LOUISVILLE, Ky. (WDRB) -- Norton Cancer Institute is holding its eighth annual Bike to Beat Cancer Saturday. The one-day cycling event supports cancer research, programs and services. For survivors like Bonnie Armstrong, it means never giving up.

Standing a little more than five feet tall, you wouldn't know by Armstrong's big, bubbly personality that she's survived cancer not once, but twice.

"He said, 'everything was fine except we had one disturbing finding: you have uterine cancer' and all of a sudden, birds started chirping and I really couldn't hear anything else he had to say," Armstrong said.

Her journey began in 1989. She underwent a complete hysterectomy. Years later, in 2004, she found out she had colon cancer after a second colonoscopy. "I did not know at the time, however, there is a connection between uterine cancer, colon cancer and breast cancer. If you've had one, you're more likely to have one or both of the other," Armstrong said.

Years had passed and she did some research. "I probably had been the cause of both of my cancers with my lifestyle habits," Armstrong said. "I learned that obesity is one of the greatest risk factors for most of the cancers that we have and I had gotten up to 246 pounds."

It was time for a lifestyle change. She went to a weight loss treatment facility in North Carolina. She now exercises six days a week for two hours a day. "I do Zumba, I like to get my groove on."

This year, she and her husband, who is also a cancer survivor, are riding in their fifth Bike to Beat Cancer along with about 800 others. 

After feeling inspired at a recent Iron Man competition, she's stepping up her game.

"We were down on Fourth Street Live at 11 o'clock at night when people who were non-athletes, first-timers, people who had some physical disabilities, people who were heavier than me, were coming in after having been out since 8:30 that morning. I was so amazed and had so much respect for the level of discipline and commitment these folks had to have the whole year before to get ready for this event," Armstrong said.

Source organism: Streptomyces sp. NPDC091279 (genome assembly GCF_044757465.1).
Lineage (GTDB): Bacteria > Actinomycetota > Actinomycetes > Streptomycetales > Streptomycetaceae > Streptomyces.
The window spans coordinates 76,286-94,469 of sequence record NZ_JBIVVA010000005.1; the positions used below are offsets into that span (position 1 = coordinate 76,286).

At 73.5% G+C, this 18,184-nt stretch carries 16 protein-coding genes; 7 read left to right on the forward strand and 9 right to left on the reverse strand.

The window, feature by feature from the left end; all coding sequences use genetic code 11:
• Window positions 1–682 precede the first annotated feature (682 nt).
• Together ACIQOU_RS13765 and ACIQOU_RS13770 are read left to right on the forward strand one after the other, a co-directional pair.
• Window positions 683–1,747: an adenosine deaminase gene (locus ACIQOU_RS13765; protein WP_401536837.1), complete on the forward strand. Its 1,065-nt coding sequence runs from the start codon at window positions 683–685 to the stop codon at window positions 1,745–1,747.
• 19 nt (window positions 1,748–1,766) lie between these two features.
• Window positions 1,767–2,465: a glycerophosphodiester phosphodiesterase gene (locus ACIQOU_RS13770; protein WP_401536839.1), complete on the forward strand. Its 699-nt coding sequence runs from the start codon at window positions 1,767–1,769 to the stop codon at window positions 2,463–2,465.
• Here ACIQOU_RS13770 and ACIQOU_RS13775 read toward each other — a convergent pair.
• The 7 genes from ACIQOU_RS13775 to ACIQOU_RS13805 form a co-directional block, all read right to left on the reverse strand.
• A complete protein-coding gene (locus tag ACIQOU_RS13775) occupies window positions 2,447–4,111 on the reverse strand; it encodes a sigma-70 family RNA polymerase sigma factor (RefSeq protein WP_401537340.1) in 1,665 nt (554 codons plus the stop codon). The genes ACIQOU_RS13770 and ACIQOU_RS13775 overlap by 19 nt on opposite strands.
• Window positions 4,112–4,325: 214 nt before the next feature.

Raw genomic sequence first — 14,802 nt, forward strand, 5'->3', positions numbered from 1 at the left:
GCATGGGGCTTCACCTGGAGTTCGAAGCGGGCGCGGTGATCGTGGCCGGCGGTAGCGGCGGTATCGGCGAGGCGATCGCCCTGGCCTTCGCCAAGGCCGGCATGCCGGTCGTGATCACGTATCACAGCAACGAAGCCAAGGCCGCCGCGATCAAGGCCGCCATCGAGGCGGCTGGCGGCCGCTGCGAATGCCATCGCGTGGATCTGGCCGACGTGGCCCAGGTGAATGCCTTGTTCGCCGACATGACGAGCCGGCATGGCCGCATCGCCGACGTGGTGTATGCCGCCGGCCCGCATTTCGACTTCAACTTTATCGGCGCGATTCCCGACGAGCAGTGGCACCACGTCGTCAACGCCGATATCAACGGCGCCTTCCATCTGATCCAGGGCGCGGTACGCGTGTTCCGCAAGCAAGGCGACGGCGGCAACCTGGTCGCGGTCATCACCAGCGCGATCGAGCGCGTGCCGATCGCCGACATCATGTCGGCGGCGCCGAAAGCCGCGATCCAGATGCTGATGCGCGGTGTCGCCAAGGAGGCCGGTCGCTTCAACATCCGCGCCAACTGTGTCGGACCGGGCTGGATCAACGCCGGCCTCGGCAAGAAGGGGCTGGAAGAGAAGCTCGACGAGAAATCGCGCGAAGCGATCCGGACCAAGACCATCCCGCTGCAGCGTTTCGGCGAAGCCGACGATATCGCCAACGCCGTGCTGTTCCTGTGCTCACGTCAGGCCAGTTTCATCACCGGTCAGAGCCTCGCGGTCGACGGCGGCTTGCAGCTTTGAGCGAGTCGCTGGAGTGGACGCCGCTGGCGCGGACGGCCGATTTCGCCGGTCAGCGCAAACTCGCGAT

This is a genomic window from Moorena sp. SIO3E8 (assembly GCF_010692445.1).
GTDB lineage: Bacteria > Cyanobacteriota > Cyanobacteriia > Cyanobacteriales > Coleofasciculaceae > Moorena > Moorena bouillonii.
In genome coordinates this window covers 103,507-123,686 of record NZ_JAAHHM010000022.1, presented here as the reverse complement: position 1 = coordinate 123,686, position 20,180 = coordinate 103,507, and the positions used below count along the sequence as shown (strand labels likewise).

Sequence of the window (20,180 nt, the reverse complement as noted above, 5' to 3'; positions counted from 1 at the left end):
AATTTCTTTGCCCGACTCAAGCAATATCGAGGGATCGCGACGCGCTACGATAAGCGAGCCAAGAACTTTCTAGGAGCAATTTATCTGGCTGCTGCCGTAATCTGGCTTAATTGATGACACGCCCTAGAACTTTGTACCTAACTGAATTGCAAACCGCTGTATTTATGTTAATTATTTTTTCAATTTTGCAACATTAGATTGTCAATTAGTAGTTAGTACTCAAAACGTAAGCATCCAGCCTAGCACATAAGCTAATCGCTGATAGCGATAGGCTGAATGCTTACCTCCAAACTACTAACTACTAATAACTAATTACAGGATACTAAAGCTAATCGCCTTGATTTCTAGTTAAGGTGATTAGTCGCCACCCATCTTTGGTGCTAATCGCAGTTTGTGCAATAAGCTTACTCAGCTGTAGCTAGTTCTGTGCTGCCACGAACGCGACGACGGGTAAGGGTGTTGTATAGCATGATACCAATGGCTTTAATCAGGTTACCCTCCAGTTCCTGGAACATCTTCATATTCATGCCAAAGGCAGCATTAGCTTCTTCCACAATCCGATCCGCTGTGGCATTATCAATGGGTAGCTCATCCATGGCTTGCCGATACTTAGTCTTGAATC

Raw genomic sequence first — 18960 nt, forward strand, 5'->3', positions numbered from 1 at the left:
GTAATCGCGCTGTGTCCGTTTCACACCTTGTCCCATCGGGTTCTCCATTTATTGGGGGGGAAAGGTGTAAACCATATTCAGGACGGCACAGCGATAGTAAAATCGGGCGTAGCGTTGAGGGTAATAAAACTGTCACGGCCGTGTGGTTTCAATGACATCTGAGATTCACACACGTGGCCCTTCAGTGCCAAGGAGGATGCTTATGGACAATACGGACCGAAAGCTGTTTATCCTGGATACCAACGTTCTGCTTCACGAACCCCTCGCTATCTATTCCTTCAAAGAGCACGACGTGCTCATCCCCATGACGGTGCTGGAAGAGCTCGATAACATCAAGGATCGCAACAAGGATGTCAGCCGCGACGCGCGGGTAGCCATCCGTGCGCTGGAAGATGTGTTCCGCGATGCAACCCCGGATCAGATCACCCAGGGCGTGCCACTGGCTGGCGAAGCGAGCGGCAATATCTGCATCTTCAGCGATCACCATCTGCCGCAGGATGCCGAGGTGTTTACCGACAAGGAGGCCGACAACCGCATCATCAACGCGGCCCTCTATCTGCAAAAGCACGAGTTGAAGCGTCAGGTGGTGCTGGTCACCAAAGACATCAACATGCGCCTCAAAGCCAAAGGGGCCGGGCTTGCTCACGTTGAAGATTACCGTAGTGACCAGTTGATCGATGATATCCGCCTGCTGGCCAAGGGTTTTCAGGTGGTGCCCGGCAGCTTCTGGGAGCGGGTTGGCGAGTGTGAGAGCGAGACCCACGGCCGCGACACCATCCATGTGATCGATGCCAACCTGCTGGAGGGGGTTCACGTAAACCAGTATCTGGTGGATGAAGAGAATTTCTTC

"I said, 'if they can do 126 miles on a bike, three miles swimming, 26 miles running, I can at least step up to 100 miles on a bike for cancer, to support cancer research and cancer programs.' God enabled the folks at the Norton Cancer Institute to heal me, to save me and I can at least give back by raising some money and making this ride. So, I'm ready for it." 

Armstrong uses her journey to motivate others.

"You have some women in theirs 40s, in their 50s, in their 60s coming in and they're very intimidated and they'll get in the back of the class, get frustrated and get ready to leave. I will meet folks at the door. I said, 'give it five more minutes. You're doing okay, you're doing fine.' I said, 'you came, that shows that you're ready to do this.You can do this. I know you can,'" Armstrong said.

She also does motivational speaking to women's groups. 

"African American women have the worst health profile of all the groups. For some reason, African American women will take care of everybody else. Take everybody else to the doctor and then neglect themselves," Armstrong said.

She said it's about being an active participant in your health and smiling while doing it.

"I can't guarantee I won't get cancer again, but I can guarantee I'm working on my risk factors. The reason that I'm working on my risk factors: I'm worth it and God has told me I'm worth it and I'm encouraging others to know they're worth it too."

The 2016 Bike to Beat Cancer is Saturday. The main ride begins at 8 a.m. followed by the family ride at 10 a.m. The races start and end at Kosair Children's Medical Center-Brownsboro, located at 4910 Chamberlain Lane, followed by activities. Norton Cancer Institute's newest addition to Bike to Beat Cancer is the Celebration of Courage on the Friday evening before, which gives participants an opportunity to gather and celebrate before the ride with family games, food and live music. 

For more information, click here.

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